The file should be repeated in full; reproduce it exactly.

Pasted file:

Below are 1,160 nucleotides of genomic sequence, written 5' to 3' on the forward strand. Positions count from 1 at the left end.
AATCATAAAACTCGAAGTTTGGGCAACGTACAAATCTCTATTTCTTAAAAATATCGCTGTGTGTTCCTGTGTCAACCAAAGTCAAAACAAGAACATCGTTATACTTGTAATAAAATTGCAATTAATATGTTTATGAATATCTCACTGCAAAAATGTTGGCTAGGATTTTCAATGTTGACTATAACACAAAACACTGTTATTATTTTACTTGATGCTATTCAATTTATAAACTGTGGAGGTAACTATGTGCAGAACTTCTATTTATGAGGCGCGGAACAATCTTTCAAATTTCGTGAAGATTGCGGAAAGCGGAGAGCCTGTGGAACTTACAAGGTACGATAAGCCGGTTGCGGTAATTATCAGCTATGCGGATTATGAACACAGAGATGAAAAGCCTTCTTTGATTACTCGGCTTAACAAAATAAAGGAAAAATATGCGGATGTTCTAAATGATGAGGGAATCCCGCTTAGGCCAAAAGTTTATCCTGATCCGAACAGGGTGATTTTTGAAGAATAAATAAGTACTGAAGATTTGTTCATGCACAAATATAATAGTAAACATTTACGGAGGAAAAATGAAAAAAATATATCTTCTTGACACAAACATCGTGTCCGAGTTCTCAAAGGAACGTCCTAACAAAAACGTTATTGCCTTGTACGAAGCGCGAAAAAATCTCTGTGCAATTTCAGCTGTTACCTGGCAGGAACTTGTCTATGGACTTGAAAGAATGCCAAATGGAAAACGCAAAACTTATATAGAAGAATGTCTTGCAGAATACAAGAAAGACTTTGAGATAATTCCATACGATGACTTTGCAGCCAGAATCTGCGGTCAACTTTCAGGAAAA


Below are 1,160 nucleotides of genomic sequence, written 5' to 3' on the forward strand. Positions count from 1 at the left end.
AATCATAAAACTCGAAGTTTGGGCAACGTACAAATCTCTATTTCTTAAAAATATCGCTGTGTGTTCCTGTGTCAACCAAAGTCAAAACAAGAACATCGTTATACTTGTAATAAAATTGCAATTAATATGTTTATGAATATCTCACTGCAAAAATGTTGGCTAGGATTTTCAATGTTGACTATAACACAAAACACTGTTATTATTTTACTTGATGCTATTCAATTTATAAACTGTGGAGGTAACTATGTGCAGAACTTCTATTTATGAGGCGCGGAACAATCTTTCAAATTTCGTGAAGATTGCGGAAAGCGGAGAGCCTGTGGAACTTACAAGGTACGATAAGCCGGTTGCGGTAATTATCAGCTATGCGGATTATGAACACAGAGATGAAAAGCCTTCTTTGATTACTCGGCTTAACAAAATAAAGGAAAAATATGCGGATGTTCTAAATGATGAGGGAATCCCGCTTAGGCCAAAAGTTTATCCTGATCCGAACAGGGTGATTTTTGAAGAATAAATAAGTACTGAAGATTTGTTCATGCACAAATATAATAGTAAACATTTACGGAGGAAAAATGAAAAAAATATATCTTCTTGACACAAACATCGTGTCCGAGTTCTCAAAGGAACGTCCTAACAAAAACGTTATTGCCTTGTACGAAGCGCGAAAAAATCTCTGTGCAATTTCAGCTGTTACCTGGCAGGAACTTGTCTATGGACTTGAAAGAATGCCAAATGGAAAACGCAAAACTTATATAGAAGAATGTCTTGCAGAATACAAGAAAGACTTTGAGATAATTCCATACGATGACTTTGCAGCCAGAATCTGCGGTCAACTTTCAGGAAAA